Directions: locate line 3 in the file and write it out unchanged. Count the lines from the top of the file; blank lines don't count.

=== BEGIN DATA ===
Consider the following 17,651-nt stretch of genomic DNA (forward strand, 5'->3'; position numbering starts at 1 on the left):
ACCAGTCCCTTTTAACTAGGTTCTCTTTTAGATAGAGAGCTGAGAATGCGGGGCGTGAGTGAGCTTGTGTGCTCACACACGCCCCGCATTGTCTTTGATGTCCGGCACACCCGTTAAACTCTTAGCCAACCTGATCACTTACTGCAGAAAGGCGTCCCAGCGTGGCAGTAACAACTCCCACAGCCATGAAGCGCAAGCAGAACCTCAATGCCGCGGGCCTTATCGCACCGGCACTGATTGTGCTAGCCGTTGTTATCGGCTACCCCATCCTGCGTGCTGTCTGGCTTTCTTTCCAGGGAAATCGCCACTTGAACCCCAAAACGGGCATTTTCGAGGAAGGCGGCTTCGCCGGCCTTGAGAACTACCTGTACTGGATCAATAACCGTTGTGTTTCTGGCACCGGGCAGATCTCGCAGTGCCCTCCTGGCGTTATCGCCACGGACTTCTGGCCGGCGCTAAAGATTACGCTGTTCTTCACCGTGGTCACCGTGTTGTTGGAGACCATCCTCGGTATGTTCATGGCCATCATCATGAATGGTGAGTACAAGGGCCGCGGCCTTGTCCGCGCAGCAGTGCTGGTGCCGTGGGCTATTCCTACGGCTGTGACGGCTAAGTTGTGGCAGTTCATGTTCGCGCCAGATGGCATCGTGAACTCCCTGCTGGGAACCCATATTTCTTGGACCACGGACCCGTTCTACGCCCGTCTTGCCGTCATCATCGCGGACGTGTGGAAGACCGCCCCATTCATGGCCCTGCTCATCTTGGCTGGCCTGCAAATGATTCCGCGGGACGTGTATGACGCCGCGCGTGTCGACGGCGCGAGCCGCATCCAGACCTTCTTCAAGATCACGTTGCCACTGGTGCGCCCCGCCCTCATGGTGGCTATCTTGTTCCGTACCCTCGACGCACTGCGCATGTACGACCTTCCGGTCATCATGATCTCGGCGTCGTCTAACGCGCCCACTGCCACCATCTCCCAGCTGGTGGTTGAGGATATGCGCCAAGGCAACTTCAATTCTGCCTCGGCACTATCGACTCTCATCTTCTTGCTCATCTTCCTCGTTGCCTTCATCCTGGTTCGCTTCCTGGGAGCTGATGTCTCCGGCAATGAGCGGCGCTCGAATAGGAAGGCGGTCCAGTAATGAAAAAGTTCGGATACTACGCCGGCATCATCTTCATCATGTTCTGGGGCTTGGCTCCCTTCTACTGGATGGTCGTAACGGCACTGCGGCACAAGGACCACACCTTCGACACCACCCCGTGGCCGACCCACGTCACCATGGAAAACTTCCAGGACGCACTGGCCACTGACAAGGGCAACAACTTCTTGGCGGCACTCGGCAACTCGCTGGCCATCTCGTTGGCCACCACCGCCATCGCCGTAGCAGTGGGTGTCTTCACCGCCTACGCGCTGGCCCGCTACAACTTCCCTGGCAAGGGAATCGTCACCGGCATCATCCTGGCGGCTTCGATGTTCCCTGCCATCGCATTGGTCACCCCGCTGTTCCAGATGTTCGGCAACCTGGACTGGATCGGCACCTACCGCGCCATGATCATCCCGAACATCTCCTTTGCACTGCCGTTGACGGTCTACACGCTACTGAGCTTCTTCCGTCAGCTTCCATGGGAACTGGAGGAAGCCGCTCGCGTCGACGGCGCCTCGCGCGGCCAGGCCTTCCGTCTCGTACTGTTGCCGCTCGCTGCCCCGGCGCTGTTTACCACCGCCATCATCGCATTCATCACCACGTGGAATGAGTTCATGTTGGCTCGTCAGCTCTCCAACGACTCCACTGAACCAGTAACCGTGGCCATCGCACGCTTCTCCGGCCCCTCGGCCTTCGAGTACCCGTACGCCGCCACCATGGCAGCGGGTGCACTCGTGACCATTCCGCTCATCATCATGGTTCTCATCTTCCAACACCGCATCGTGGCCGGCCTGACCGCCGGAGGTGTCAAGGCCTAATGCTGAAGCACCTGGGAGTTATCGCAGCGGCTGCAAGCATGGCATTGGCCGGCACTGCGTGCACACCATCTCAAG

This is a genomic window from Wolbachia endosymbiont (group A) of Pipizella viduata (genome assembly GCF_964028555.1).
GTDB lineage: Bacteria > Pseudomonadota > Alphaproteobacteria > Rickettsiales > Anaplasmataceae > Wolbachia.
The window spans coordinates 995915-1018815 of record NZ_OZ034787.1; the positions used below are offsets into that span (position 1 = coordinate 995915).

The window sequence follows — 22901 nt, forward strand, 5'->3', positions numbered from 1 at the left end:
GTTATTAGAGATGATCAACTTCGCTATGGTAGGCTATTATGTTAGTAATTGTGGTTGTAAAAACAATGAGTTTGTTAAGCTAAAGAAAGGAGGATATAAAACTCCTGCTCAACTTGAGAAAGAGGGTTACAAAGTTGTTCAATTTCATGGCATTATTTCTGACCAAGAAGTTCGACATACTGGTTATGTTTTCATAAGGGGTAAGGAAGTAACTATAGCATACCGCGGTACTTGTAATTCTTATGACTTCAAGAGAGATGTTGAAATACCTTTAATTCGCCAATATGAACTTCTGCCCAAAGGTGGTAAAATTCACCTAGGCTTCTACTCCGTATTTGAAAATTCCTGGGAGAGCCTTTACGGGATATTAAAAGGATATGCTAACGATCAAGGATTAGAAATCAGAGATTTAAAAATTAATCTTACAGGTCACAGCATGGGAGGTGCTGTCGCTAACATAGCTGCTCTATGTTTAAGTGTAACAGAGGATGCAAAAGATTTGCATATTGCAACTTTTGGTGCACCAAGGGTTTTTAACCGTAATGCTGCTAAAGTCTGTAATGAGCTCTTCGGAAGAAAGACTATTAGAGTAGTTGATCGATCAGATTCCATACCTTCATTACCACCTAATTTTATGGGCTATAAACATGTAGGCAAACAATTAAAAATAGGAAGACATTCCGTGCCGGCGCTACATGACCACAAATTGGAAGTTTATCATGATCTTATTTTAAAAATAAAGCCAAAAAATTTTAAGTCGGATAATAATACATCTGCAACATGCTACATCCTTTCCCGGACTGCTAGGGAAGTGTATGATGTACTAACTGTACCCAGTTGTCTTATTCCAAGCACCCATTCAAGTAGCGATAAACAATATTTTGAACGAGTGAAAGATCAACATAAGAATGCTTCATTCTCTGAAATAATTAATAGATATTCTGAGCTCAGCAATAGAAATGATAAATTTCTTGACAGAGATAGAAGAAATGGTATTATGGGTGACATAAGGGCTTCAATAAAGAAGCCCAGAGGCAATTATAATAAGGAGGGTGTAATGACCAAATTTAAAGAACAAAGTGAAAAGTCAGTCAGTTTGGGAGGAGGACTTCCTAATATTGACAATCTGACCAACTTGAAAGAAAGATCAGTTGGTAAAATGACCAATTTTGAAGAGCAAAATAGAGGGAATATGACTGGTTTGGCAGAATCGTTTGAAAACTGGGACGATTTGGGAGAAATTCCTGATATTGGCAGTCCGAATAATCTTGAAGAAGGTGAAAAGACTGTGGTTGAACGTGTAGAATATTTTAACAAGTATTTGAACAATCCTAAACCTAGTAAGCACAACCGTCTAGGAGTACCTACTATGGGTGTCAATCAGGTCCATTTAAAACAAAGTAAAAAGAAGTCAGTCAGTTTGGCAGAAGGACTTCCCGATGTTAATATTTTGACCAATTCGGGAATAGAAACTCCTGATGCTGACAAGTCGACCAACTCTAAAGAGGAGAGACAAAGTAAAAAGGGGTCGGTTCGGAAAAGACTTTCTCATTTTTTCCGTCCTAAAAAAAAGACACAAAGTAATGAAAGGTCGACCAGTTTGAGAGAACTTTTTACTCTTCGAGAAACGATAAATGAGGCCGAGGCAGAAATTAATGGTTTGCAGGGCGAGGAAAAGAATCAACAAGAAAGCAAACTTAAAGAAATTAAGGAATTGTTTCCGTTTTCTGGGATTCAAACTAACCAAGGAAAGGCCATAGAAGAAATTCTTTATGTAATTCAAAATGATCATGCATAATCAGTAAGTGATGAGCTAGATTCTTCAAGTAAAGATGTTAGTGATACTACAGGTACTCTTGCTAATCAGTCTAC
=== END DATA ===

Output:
This is a genomic window from Wolbachia endosymbiont (group A) of Pipizella viduata (genome assembly GCF_964028555.1).